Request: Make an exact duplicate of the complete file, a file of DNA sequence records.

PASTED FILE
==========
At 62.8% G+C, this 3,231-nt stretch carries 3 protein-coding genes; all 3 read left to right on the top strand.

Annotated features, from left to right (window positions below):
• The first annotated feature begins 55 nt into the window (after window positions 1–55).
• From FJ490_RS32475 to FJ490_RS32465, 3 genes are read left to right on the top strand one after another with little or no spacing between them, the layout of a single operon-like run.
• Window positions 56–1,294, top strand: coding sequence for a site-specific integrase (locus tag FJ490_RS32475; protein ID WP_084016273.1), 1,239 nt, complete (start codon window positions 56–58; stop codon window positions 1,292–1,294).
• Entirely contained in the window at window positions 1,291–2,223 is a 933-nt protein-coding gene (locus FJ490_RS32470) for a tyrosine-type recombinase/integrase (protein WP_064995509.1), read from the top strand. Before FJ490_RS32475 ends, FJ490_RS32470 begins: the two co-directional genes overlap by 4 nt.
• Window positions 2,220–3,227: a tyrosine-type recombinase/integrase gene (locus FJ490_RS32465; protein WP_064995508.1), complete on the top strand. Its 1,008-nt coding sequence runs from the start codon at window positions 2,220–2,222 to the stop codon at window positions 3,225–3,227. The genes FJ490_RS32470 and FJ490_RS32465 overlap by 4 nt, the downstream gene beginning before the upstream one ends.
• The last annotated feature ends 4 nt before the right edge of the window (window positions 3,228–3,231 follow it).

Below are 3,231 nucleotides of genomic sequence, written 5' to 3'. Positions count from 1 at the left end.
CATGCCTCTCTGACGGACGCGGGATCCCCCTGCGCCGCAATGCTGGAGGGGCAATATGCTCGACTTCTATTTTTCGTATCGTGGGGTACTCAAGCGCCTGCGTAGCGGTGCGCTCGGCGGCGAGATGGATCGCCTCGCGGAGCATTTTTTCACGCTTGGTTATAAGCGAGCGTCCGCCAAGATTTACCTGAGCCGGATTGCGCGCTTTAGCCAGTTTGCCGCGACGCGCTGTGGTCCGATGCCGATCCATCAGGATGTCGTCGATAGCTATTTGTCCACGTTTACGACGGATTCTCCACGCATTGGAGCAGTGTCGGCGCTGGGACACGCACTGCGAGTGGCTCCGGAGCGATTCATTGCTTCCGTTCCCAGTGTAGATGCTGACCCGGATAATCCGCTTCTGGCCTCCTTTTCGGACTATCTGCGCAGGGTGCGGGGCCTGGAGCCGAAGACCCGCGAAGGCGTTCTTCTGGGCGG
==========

At 62.8% G+C, this 3,231-nt stretch carries 3 protein-coding genes; all 3 read left to right on the top strand.

Annotated features, from left to right (window positions below):
• The first annotated feature begins 55 nt into the window (after window positions 1–55).
• From FJ490_RS32475 to FJ490_RS32465, 3 genes are read left to right on the top strand one after another with little or no spacing between them, the layout of a single operon-like run.
• Window positions 56–1,294, top strand: coding sequence for a site-specific integrase (locus tag FJ490_RS32475; protein ID WP_084016273.1), 1,239 nt, complete (start codon window positions 56–58; stop codon window positions 1,292–1,294).
• Entirely contained in the window at window positions 1,291–2,223 is a 933-nt protein-coding gene (locus FJ490_RS32470) for a tyrosine-type recombinase/integrase (protein WP_064995509.1), read from the top strand. Before FJ490_RS32475 ends, FJ490_RS32470 begins: the two co-directional genes overlap by 4 nt.
• Window positions 2,220–3,227: a tyrosine-type recombinase/integrase gene (locus FJ490_RS32465; protein WP_064995508.1), complete on the top strand. Its 1,008-nt coding sequence runs from the start codon at window positions 2,220–2,222 to the stop codon at window positions 3,225–3,227. The genes FJ490_RS32470 and FJ490_RS32465 overlap by 4 nt, the downstream gene beginning before the upstream one ends.
• The last annotated feature ends 4 nt before the right edge of the window (window positions 3,228–3,231 follow it).

Below are 3,231 nucleotides of genomic sequence, written 5' to 3'. Positions count from 1 at the left end.
CATGCCTCTCTGACGGACGCGGGATCCCCCTGCGCCGCAATGCTGGAGGGGCAATATGCTCGACTTCTATTTTTCGTATCGTGGGGTACTCAAGCGCCTGCGTAGCGGTGCGCTCGGCGGCGAGATGGATCGCCTCGCGGAGCATTTTTTCACGCTTGGTTATAAGCGAGCGTCCGCCAAGATTTACCTGAGCCGGATTGCGCGCTTTAGCCAGTTTGCCGCGACGCGCTGTGGTCCGATGCCGATCCATCAGGATGTCGTCGATAGCTATTTGTCCACGTTTACGACGGATTCTCCACGCATTGGAGCAGTGTCGGCGCTGGGACACGCACTGCGAGTGGCTCCGGAGCGATTCATTGCTTCCGTTCCCAGTGTAGATGCTGACCCGGATAATCCGCTTCTGGCCTCCTTTTCGGACTATCTGCGCAGGGTGCGGGGCCTGGAGCCGAAGACCCGCGAAGGCGTTCTTCTGGGCGG